Do Conservatives Care About Cities?

In one line of his 3,000-word speech, Jeb Bush revealed a way he could pile up enough votes to win the White House.

Former Florida Governor Jeb Bush waits to speak at the Detroit Economic Club February 4, 2015 in Detroit, Michigan.

Photo by Bill Pugliano/Getty Images

In early 2012, the Obama camp, huddled together in frigid Chicago, observed that Mitt Romney, the presumptive Republican presidential nominee, was having a problem with potential voters: many said he didn’t seem to "understand people like me." This tidbit, according to the Washington Post, helped the Obama shop cement its campaign strategy: they would portray the Republican frontrunner as a cold corporate executive, all Brylcreem and private equity and stony feeling. The plaster in this cast hardened when Mother Jones published videotape of Romney, a man of notable wealth even among privileged American politicians, disparaging the “47 percent” of Americans who, he said, pay no income tax and show no personal responsibility. Even when Romney’s running mate, Paul Ryan, encouraged him to visit cities to address poverty and other urban problems, Romney was reluctant. He wound up winning just 29 percent of the big-city vote; 69 percent went for Obama. Ryan credited Obama’s wide margin to  “the turnout especially in urban areas.”

For the next election, Jeb Bush is trying to get ahead of this problem. Romney is out of the running, and on Wednesday, in a speech that many consider his debut appearance as a leading Republican candidate, Bush showed he’s learned from the defeated candidate’s mistakes. “I know some in the media think conservatives don't care about the cities,” Bush said, at a meeting of the Detroit Economic Club. “But they're wrong.” 

His very comment underlined what can hardly be disputed: that Republicans have painted themselves as the anti-urban party. At the party’s last convention, in 2012, the word “city” was hardly uttered. The word ‘urban’ was used only twice—once to lambaste the Obama administration for, in its terms, “replacing civil engineering with social engineering as it pursues an exclusively urban vision of dense housing and government transit”—in the party platform.

The Republican Party has been steadily focused on suburban, exurban, and rural voters. Republicans have won in the past by talking of heartland, lamenting regulation and affordable housing, favoring cuts to city programs like Section 8 housing. But bed-and-breakfast communities aren’t—not in symbol, not in fact—what they used to be. In 2011, urban population growth outpaced suburban growth for the first time in almost a century. Plus, as Richard Florida has written, 85 percent of economic output comes from American cities. More Americans than ever are living in urban areas, and their votes are needed.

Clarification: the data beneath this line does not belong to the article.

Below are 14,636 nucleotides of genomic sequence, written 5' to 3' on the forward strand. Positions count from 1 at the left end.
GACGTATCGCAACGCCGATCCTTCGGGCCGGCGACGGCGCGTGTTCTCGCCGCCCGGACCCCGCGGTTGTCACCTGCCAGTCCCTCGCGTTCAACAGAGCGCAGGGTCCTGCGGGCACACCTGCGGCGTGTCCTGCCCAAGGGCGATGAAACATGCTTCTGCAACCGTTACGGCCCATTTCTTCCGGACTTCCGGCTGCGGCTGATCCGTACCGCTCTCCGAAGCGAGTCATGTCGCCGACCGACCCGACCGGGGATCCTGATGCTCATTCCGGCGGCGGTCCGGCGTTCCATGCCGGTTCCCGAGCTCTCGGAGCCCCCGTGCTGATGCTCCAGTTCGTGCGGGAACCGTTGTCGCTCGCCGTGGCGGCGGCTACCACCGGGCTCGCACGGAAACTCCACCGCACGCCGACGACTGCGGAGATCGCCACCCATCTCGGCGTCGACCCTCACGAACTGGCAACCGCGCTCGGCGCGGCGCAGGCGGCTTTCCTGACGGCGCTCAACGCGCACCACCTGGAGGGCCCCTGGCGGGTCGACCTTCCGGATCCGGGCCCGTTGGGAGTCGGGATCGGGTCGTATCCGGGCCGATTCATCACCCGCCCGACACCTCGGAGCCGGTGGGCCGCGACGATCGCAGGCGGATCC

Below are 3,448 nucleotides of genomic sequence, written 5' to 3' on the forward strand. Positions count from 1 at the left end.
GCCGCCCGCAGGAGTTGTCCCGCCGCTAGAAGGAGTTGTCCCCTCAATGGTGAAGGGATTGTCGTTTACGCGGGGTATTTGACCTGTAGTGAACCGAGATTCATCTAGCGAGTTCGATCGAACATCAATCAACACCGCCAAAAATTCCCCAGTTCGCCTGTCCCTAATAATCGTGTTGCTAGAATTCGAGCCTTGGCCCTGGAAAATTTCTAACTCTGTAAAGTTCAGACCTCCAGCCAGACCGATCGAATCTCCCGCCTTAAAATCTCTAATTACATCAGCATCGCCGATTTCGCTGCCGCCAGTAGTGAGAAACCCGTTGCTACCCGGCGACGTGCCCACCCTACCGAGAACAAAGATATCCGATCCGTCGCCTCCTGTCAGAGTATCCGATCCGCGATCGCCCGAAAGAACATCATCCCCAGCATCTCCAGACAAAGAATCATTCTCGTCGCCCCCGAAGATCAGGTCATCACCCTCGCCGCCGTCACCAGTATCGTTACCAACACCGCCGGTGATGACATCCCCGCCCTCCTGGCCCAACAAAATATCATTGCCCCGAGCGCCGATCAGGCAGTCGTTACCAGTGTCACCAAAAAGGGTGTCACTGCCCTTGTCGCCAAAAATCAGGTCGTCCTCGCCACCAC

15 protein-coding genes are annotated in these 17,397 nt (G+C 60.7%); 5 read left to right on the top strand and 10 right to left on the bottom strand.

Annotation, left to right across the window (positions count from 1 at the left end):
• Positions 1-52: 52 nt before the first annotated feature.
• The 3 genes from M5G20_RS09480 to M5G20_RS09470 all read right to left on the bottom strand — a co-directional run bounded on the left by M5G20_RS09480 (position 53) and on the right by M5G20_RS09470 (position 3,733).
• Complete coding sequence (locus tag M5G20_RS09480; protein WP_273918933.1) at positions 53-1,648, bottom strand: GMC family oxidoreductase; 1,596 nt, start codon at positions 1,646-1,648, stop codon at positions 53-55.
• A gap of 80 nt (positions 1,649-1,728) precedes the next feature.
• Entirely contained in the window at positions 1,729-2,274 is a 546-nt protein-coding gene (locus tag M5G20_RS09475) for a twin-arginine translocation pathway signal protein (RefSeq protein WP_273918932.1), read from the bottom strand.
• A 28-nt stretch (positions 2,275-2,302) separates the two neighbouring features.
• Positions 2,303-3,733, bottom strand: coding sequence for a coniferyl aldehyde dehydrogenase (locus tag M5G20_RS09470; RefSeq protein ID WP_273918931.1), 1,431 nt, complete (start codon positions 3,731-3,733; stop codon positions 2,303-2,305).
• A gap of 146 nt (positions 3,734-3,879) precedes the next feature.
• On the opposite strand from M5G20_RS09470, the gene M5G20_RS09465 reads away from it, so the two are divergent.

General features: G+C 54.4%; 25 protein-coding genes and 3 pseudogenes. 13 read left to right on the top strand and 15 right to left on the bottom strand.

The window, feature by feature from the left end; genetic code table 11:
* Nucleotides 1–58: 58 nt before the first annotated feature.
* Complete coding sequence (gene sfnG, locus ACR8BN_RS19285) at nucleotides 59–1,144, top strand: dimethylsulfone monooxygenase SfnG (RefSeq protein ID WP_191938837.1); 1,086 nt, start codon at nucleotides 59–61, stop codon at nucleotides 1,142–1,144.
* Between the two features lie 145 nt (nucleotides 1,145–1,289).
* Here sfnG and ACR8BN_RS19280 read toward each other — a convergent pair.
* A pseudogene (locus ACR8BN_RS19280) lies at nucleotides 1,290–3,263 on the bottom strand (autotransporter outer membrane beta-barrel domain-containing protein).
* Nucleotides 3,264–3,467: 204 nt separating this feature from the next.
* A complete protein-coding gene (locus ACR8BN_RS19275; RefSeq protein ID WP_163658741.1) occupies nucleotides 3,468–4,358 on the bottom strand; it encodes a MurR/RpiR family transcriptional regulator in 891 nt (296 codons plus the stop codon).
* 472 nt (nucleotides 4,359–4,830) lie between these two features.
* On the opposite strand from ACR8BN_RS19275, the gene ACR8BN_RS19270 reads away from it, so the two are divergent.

And Detroit, America’s Motor City, is not an arbitrary place for Bush to be making this statement, or to try to reframe the party platform around the precarity of the American middle class. The seat of the automobile industry, Detroit was a national “Arsenal of Democracy” during World War II. In fact, the automobile is the very thing that allowed for the twentieth-century boom in suburban growth. But after the financial recession, Detroit city fell into financial emergency, eventually filing the largest municipal bankruptcy case in American history. It could not have been lost on Detroit residents that Obama decided early on that he would bail out the auto industry, while Romney, the son of a former chief executive of American Motors, and Bush, opposed the plan.

Jeb Bush is hoping to bring urban dwellers into the fold, maybe through strategies on education reform: the push for charter schools with teacher accountability, without union contracts. Maybe he’ll propose programs that other Republicans have recently supported, like ‘right to work’ economic enterprise zones (talk to Illinois Gov. Bruce Rauner) or earned-income tax credits (ask Paul Ryan, still that bit more savvy to the needs of the middle class). But for now, Bush is bringing those urban dwellers into the rhetoric.

Wednesday in Detroit he pledged that conservatives do care about cities. We believe that every American and every community has a right to pursue happiness,” he said. “They have a right to rise. So I say: Let’s go where our ideas can matter most. Where the failures of liberal government are most obvious. Let’s deliver real conservative success, and you know what will happen? We’ll create a whole lot of new conservatives.”

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